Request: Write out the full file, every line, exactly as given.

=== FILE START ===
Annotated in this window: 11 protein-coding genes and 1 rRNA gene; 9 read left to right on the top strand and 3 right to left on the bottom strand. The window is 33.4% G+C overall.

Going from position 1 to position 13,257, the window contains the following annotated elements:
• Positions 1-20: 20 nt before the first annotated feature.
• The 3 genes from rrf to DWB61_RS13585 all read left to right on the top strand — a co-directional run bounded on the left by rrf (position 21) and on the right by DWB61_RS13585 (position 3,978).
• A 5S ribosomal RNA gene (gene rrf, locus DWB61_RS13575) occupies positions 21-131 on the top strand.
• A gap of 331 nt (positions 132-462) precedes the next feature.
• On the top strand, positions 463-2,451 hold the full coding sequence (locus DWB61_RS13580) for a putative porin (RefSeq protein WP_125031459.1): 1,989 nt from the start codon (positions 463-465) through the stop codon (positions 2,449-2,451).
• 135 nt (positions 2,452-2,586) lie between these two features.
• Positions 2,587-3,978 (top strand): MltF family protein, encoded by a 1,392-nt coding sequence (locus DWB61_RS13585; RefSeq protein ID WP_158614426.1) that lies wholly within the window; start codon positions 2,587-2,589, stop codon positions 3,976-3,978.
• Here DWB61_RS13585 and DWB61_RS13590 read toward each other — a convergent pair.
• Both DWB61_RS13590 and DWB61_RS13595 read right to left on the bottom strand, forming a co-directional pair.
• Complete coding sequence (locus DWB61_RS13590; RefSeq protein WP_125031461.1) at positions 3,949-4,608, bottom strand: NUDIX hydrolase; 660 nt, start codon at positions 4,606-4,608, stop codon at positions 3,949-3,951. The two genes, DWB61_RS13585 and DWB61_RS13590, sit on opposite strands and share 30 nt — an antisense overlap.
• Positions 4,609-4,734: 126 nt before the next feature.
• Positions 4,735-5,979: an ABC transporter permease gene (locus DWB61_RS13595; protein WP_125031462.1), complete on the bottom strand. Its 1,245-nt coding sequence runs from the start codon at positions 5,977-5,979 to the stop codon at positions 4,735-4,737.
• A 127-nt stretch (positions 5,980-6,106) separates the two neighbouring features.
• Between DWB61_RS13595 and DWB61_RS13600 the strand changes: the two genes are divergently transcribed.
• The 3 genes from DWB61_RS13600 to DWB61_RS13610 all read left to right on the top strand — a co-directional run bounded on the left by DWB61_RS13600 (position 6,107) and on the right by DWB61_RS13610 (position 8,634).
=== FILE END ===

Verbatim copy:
Annotated in this window: 11 protein-coding genes and 1 rRNA gene; 9 read left to right on the top strand and 3 right to left on the bottom strand. The window is 33.4% G+C overall.

Going from position 1 to position 13,257, the window contains the following annotated elements:
• Positions 1-20: 20 nt before the first annotated feature.
• The 3 genes from rrf to DWB61_RS13585 all read left to right on the top strand — a co-directional run bounded on the left by rrf (position 21) and on the right by DWB61_RS13585 (position 3,978).
• A 5S ribosomal RNA gene (gene rrf, locus DWB61_RS13575) occupies positions 21-131 on the top strand.
• A gap of 331 nt (positions 132-462) precedes the next feature.
• On the top strand, positions 463-2,451 hold the full coding sequence (locus DWB61_RS13580) for a putative porin (RefSeq protein WP_125031459.1): 1,989 nt from the start codon (positions 463-465) through the stop codon (positions 2,449-2,451).
• 135 nt (positions 2,452-2,586) lie between these two features.
• Positions 2,587-3,978 (top strand): MltF family protein, encoded by a 1,392-nt coding sequence (locus DWB61_RS13585; RefSeq protein ID WP_158614426.1) that lies wholly within the window; start codon positions 2,587-2,589, stop codon positions 3,976-3,978.
• Here DWB61_RS13585 and DWB61_RS13590 read toward each other — a convergent pair.
• Both DWB61_RS13590 and DWB61_RS13595 read right to left on the bottom strand, forming a co-directional pair.
• Complete coding sequence (locus DWB61_RS13590; RefSeq protein WP_125031461.1) at positions 3,949-4,608, bottom strand: NUDIX hydrolase; 660 nt, start codon at positions 4,606-4,608, stop codon at positions 3,949-3,951. The two genes, DWB61_RS13585 and DWB61_RS13590, sit on opposite strands and share 30 nt — an antisense overlap.
• Positions 4,609-4,734: 126 nt before the next feature.
• Positions 4,735-5,979: an ABC transporter permease gene (locus DWB61_RS13595; protein WP_125031462.1), complete on the bottom strand. Its 1,245-nt coding sequence runs from the start codon at positions 5,977-5,979 to the stop codon at positions 4,735-4,737.
• A 127-nt stretch (positions 5,980-6,106) separates the two neighbouring features.
• Between DWB61_RS13595 and DWB61_RS13600 the strand changes: the two genes are divergently transcribed.
• The 3 genes from DWB61_RS13600 to DWB61_RS13610 all read left to right on the top strand — a co-directional run bounded on the left by DWB61_RS13600 (position 6,107) and on the right by DWB61_RS13610 (position 8,634).